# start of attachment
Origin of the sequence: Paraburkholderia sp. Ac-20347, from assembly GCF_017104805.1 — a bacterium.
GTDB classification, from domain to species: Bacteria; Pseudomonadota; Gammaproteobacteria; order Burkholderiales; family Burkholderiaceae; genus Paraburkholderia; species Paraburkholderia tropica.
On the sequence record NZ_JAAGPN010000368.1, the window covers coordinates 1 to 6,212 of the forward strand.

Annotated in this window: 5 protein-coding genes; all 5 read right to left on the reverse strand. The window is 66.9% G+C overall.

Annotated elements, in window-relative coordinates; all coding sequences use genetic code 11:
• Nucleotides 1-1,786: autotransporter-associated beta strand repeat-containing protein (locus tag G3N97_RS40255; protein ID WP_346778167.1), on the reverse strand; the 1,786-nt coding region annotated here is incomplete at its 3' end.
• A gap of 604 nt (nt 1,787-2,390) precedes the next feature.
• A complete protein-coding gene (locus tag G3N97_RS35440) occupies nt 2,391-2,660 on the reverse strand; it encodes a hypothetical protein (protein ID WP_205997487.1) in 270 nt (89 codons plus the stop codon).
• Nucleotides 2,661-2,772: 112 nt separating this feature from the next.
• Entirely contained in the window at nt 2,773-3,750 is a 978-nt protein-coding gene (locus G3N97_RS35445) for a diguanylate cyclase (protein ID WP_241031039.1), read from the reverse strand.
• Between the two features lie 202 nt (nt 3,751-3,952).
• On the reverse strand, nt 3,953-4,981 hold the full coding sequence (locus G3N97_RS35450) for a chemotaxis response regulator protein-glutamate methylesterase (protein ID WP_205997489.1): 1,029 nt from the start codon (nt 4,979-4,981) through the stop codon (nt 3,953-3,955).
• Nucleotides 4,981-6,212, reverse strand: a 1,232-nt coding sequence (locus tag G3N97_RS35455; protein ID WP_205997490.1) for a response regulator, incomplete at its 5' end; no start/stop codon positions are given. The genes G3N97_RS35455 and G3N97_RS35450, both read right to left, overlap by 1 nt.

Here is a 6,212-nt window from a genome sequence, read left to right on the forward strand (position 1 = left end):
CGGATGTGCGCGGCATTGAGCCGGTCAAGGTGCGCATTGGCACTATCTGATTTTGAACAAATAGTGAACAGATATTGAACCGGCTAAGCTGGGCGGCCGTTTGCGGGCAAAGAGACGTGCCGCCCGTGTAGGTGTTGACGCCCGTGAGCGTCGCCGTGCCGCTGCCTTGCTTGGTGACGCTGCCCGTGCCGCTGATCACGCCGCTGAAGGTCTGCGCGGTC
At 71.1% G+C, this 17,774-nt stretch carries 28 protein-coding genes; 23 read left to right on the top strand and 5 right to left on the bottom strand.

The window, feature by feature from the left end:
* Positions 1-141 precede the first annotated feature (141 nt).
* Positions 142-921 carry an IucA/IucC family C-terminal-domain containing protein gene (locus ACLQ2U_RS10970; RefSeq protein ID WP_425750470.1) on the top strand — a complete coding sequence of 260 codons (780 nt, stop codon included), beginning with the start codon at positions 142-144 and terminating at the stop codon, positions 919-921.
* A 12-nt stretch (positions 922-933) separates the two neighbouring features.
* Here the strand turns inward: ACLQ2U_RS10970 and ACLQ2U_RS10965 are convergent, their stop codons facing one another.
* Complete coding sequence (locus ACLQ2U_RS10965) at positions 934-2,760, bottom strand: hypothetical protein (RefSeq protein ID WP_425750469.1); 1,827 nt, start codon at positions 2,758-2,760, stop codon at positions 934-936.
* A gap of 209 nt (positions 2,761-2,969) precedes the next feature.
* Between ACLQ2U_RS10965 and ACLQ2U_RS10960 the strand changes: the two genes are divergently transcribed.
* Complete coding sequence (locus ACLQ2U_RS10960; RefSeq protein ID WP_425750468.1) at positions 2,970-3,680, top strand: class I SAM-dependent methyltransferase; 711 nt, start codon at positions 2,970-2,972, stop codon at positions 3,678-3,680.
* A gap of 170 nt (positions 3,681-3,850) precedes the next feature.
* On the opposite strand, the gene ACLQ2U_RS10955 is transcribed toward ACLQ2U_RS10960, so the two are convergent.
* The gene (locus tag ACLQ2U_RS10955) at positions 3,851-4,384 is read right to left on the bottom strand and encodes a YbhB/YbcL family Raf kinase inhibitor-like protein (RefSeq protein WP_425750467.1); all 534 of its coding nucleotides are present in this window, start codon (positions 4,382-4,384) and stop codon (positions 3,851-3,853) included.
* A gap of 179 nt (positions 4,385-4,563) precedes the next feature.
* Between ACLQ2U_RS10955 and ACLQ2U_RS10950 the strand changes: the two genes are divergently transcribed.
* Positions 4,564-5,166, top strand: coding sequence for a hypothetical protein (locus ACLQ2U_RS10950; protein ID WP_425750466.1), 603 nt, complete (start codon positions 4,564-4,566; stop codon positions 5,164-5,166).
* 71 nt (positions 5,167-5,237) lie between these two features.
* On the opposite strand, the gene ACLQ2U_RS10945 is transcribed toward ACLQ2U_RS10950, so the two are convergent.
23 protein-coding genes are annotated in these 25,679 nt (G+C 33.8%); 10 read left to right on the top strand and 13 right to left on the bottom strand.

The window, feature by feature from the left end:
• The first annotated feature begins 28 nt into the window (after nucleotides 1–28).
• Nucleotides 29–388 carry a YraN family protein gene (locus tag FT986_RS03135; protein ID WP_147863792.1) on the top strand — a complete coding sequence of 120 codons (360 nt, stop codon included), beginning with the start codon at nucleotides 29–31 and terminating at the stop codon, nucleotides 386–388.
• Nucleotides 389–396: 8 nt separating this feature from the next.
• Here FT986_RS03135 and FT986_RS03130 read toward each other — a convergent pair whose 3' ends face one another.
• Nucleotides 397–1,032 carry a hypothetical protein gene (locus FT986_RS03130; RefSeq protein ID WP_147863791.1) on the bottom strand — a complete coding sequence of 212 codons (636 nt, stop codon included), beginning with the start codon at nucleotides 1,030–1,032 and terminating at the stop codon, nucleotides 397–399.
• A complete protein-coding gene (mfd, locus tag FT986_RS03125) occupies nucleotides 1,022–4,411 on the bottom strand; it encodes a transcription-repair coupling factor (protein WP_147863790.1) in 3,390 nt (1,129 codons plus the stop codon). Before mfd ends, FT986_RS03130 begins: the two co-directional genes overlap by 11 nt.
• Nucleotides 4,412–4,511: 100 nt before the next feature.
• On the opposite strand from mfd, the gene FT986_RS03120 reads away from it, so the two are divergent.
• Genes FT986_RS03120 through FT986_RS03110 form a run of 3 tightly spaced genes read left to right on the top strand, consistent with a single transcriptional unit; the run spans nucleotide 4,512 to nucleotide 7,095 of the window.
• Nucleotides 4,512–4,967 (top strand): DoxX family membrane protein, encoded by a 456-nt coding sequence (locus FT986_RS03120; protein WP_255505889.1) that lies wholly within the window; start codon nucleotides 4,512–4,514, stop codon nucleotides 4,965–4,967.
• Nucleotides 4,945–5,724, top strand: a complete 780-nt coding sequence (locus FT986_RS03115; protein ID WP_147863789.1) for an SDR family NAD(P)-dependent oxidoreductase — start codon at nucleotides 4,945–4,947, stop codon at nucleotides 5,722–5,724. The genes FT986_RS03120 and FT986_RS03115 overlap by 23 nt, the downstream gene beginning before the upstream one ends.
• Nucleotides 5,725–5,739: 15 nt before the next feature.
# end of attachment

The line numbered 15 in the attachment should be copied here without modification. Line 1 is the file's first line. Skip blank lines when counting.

CGGATGTGCGCGGCATTGAGCCGGTCAAGGTGCGCATTGGCACTATCTGATTTTGAACAAATAGTGAACAGATATTGAACCGGCTAAGCTGGGCGGCCGTTTGCGGGCAAAGAGACGTGCCGCCCGTGTAGGTGTTGACGCCCGTGAGCGTCGCCGTGCCGCTGCCTTGCTTGGTGACGCTGCCCGTGCCGCTGATCACGCCGCTGAAGGTCTGCGCGGTC